Our last five years in Ottawa certainly tested our ability to find a great theater. We never found a spot that was technically proficient and garnered enthusiastic audiences. We were often plagued by fuzzy (out of focus) projection, inaccurate masking, and atrocious sound. I also never got the impression that Ottawa audiences really enjoyed being at the movies. Perhaps the only time I felt part of collective whole was during the opening day screening of Revenge of the Sith with a room full of Star Wars fans. Maybe I’m being too hard on an entire city’s moviegoing audience, but I never felt the love and awe that I encountered so often in Toronto.

Let me give you an example. I’ve told this story many times, but it is worth repeating here.  On the opening night of Titanic way back in 1997 the Eglinton theater was packed–a full house. On initial viewing the film was pretty impressive and I was genuinely moved, but I did not expect the audience to be totally captivated. To my surprise, as the final credits rolled, the audience erupted with applause, as if James Cameron himself was in attendance. Then, the ovation faded and the entire audience remained silent in their seats until the final credit rolled by. Then, as the theater curtains closed, they applauded again. In the years that have passed since that night, I find the audience’s response more moving than the film itself.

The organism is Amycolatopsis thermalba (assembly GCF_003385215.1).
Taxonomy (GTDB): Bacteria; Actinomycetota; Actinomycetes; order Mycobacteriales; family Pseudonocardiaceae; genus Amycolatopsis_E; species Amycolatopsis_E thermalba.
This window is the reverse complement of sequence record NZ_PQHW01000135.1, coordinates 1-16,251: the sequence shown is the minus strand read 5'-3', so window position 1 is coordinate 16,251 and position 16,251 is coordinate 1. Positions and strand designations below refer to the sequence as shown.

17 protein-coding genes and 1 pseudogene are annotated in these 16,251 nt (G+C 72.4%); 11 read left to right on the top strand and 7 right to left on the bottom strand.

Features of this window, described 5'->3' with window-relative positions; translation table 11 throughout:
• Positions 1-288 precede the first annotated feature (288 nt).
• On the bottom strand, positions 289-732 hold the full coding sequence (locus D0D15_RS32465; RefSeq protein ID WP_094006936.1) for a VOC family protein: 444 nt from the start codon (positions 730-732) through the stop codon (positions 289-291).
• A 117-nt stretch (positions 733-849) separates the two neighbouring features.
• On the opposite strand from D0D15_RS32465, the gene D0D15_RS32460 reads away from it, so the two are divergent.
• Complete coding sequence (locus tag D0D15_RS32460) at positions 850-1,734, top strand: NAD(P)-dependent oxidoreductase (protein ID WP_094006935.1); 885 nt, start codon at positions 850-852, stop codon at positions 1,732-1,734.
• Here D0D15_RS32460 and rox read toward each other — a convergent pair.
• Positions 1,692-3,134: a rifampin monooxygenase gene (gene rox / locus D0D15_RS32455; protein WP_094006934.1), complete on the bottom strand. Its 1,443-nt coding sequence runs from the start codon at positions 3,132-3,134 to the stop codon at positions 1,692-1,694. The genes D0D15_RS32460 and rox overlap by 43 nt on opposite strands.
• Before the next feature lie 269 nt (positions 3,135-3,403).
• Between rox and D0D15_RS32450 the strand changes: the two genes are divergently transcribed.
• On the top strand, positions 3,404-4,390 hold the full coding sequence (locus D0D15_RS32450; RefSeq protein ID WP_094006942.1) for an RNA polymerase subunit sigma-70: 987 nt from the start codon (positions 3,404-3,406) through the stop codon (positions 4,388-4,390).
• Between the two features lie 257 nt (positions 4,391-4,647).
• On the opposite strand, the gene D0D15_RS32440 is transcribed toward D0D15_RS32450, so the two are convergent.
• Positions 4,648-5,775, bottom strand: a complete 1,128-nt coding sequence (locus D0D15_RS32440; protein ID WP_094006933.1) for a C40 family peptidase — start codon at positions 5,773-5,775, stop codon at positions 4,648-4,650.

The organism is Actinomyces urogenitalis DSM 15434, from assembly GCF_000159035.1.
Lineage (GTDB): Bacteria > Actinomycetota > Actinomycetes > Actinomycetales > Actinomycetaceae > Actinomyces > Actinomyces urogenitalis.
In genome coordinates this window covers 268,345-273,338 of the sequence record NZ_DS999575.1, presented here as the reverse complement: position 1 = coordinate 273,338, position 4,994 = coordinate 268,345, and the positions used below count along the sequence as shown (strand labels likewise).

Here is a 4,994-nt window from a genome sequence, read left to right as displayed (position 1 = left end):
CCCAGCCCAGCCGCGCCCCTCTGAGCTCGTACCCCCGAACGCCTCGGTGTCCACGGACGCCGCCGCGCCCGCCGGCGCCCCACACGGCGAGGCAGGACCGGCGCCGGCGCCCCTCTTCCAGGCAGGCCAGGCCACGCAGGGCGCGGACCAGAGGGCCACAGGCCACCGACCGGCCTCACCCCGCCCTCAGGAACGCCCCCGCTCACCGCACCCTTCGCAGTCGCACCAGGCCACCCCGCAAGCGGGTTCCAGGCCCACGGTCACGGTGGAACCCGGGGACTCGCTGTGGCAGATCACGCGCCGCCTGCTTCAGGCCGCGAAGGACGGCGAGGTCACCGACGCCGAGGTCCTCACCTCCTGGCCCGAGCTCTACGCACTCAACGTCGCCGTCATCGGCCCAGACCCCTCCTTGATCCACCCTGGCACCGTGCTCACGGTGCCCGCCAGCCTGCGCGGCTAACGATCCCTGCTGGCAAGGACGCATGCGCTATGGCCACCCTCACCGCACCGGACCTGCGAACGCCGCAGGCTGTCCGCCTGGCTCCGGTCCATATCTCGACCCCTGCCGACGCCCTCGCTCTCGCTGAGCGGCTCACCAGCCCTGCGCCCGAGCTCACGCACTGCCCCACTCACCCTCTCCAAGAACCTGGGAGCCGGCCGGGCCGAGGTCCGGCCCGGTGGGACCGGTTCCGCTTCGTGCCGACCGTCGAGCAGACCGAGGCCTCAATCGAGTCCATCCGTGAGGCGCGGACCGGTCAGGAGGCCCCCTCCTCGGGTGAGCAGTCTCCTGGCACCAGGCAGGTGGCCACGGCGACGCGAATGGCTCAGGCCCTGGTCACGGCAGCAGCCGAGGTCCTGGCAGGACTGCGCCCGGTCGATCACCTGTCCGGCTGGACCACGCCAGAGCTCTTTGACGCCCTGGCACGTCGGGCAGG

I have yet to experience that again.

But this doesn’t seem to be an uncommon Toronto audience trait. I’ve always loved that Toronto audiences have a tendency to clap at the end of a movie, and many stay until the final credits have rolled. Elsewhere, I’ve been given evil stares by maintenance workers who want me to exit so they can sweep up. Some of my most memorable Toronto film experiences have been at comedies, where the communal aspect of movie-going is never more pronounced. Ata Cumberland theatrescreening of Wag the Dog, the audience laughed in unison, which undoubtedly made the film even funnier.